Concert Vault

The Byrds

Fillmore West (San Francisco, CA)

Jan 4, 1970 - Late

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  1. 1 Tuning 01:07
  2. 2 Feel A Whole Lot Better 02:39
  3. 3 This Wheel's On Fire 04:01
  4. 4 Positively 4th Street 03:35
  5. 5 Roll Over Beethoven 03:00
  6. 6 Close Up The Honky Tonk / You're Still On My Mind / Sing Me Back Home 03:40
  7. 7 So You Want To Be A Rock 'N' Roll Star 02:44
  8. 8 You Don't Miss Your Water 03:25
  9. 9 Jesus Is Just Alright 03:11
  10. 10 Nashville West 02:00
  11. 11 Turn! Turn! Turn! (To Everything There Is A Season) 02:03
  12. 12 Mr. Tambourine Man (Incomplete) 01:18
  13. 13 Eight Miles High (Incomplete) 07:32
  14. 14 He Was A Friend Of Mine 02:40
  15. 15 Hold It 01:12
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Liner Notes

Roger McGuinn - guitar, vocals
Clarence White - guitar, mandolin
Skip Battin - bass, vocals
Gene Parsons - drums, vocals

This is The Byrds' late show from the final night of a three-night Fillmore West run headlining over Fleetwood Mac and John Hammond, Jr. This performance took place early on in the McGuinn/White/Battin/Parsons lineup, which would last longer than any other Byrds incarnation.

At the time of this show, the band was touring to promote their Ballad of Easy Rider LP, which found the group extending their exploration of country music while heading toward a heavier electric rock sound. Ex-Kentucky Colonels guitarist Clarence White is the most fascinating aspect of this lineup, and his innovative string bending techniques are well represented here. McGuinn and White are in separate channels on the tape, resulting in a clear musical dialogue between the guitars. The most interesting performances are the hits, due to their heavier new approach and the incredible guitar interplay between Clarence's sizzling string bending Telecaster and Roger's distinctive 12-string Rickenbacker.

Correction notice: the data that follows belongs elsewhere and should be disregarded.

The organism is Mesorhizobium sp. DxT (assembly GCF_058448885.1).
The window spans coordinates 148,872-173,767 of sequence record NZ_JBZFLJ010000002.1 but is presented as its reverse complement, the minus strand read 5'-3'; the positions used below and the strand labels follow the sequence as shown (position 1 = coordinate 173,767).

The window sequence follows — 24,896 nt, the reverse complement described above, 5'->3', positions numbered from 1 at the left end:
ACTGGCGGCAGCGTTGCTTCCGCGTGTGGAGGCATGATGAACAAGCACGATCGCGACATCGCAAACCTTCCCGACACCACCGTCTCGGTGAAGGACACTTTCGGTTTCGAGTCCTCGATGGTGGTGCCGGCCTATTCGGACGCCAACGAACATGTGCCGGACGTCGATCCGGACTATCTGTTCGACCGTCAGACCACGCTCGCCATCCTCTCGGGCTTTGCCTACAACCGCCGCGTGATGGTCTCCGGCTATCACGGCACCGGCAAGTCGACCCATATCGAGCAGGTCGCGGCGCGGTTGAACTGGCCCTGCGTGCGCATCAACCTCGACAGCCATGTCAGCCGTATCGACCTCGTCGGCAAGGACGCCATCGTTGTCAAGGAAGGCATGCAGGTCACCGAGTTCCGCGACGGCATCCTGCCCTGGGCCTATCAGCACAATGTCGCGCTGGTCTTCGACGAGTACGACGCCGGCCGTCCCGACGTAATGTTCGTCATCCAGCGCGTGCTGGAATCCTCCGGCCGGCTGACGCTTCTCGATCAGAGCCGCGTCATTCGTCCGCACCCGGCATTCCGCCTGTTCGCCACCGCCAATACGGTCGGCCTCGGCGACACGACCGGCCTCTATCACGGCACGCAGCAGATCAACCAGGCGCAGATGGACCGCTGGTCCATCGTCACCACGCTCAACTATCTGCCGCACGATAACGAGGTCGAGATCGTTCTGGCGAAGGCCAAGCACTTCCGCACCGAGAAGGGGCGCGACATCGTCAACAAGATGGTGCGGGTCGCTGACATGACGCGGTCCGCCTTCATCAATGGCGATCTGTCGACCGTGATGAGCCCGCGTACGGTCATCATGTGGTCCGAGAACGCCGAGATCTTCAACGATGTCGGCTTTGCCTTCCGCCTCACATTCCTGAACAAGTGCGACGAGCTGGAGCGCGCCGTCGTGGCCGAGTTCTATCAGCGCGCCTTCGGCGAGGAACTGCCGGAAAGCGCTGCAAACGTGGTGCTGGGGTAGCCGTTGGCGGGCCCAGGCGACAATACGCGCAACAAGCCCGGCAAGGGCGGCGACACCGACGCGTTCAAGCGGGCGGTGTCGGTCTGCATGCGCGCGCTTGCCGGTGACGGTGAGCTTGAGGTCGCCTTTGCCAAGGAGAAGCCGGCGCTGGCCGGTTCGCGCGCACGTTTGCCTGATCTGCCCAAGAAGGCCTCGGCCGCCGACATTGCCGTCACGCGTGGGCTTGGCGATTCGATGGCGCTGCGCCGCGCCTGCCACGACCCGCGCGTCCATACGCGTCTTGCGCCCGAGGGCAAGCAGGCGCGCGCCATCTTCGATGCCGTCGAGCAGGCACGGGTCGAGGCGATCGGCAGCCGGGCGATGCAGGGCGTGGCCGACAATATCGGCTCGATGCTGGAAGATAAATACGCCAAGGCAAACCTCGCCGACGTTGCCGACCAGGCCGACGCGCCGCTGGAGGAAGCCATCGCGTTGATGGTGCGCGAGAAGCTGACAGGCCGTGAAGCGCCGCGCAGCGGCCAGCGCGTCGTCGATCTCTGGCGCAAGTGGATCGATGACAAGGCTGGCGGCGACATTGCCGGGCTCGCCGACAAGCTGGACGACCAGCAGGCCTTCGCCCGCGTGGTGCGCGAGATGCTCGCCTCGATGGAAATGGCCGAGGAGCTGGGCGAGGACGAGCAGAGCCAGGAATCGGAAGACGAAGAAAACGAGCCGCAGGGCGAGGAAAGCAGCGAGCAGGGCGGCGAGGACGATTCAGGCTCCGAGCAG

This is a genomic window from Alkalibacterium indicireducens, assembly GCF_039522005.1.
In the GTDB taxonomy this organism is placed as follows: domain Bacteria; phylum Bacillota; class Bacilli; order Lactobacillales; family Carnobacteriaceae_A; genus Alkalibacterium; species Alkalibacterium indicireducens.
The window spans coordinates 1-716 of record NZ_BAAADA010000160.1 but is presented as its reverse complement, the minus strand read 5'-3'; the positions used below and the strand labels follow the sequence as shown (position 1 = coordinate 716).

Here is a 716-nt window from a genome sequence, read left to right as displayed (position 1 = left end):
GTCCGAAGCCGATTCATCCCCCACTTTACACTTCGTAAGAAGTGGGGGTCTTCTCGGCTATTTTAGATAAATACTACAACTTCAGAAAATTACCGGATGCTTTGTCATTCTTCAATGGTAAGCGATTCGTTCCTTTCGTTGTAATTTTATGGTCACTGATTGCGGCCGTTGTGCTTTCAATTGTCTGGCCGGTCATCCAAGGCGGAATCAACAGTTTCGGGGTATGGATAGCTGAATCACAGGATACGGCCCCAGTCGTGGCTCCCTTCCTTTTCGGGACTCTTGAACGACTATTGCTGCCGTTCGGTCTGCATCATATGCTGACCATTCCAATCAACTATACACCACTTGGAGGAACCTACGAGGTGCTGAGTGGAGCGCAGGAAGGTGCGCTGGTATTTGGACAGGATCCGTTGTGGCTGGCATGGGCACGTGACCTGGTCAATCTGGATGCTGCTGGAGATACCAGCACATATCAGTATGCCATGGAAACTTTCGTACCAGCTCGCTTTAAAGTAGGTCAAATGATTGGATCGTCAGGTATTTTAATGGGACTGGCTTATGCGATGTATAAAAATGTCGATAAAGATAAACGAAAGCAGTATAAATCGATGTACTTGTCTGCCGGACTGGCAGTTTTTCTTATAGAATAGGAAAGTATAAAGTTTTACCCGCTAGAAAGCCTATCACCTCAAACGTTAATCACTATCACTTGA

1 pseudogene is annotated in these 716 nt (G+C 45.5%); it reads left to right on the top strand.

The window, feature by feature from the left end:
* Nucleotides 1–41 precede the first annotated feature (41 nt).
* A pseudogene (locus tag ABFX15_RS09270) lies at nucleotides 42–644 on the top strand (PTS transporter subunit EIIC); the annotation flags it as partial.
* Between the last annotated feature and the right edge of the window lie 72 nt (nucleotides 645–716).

"Eight Miles High" had begun to manifest itself as a vehicle for extended jamming, and is performed fantastically here. The recording starts in progress, however, so the first 30 seconds are missing.

Other highlights include nice covers of Dylan's "This Wheel's On Fire" and "Positively 4th Street" and rockin' versions of "Jesus Is Just Alright," their single at the time (later to be covered by The Doobie Brothers in the exact same arrangement). This late show delivers the band at their most inspired and enthusiastic, while still upholding the harmonious quality that defined them as The Byrds.

For the serious fan and novice both, this show represents a characteristic representation of one of the period's most distinctive and influential bands. Well worth the listen.

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Roger McGuinn - guitar, vocals
Clarence White - guitar, mandolin
Skip Battin - bass, vocals
Gene Parsons - drums, vocals

This is The Byrds' late show from the final night of a three-night Fillmore West run headlining over Fleetwood Mac and John Hammond, Jr. This performance took place early on in the McGuinn/White/Battin/Parsons lineup, which would last longer than any other Byrds incarnation.

At the time of this show, the band was touring to promote their Ballad of Easy Rider LP, which found the group extending their exploration of country music while heading toward a heavier electric rock sound. Ex-Kentucky Colonels guitarist Clarence White is the most fascinating aspect of this lineup, and his innovative string bending techniques are well represented here. McGuinn and White are in separate channels on the tape, resulting in a clear musical dialogue between the guitars. The most interesting performances are the hits, due to their heavier new approach and the incredible guitar interplay between Clarence's sizzling string bending Telecaster and Roger's distinctive 12-string Rickenbacker.


"Eight Miles High" had begun to manifest itself as a vehicle for extended jamming, and is performed fantastically here. The recording starts in progress, however, so the first 30 seconds are missing.

Other highlights include nice covers of Dylan's "This Wheel's On Fire" and "Positively 4th Street" and rockin' versions of "Jesus Is Just Alright," their single at the time (later to be covered by The Doobie Brothers in the exact same arrangement). This late show delivers the band at their most inspired and enthusiastic, while still upholding the harmonious quality that defined them as The Byrds.

For the serious fan and novice both, this show represents a characteristic representation of one of the period's most distinctive and influential bands. Well worth the listen.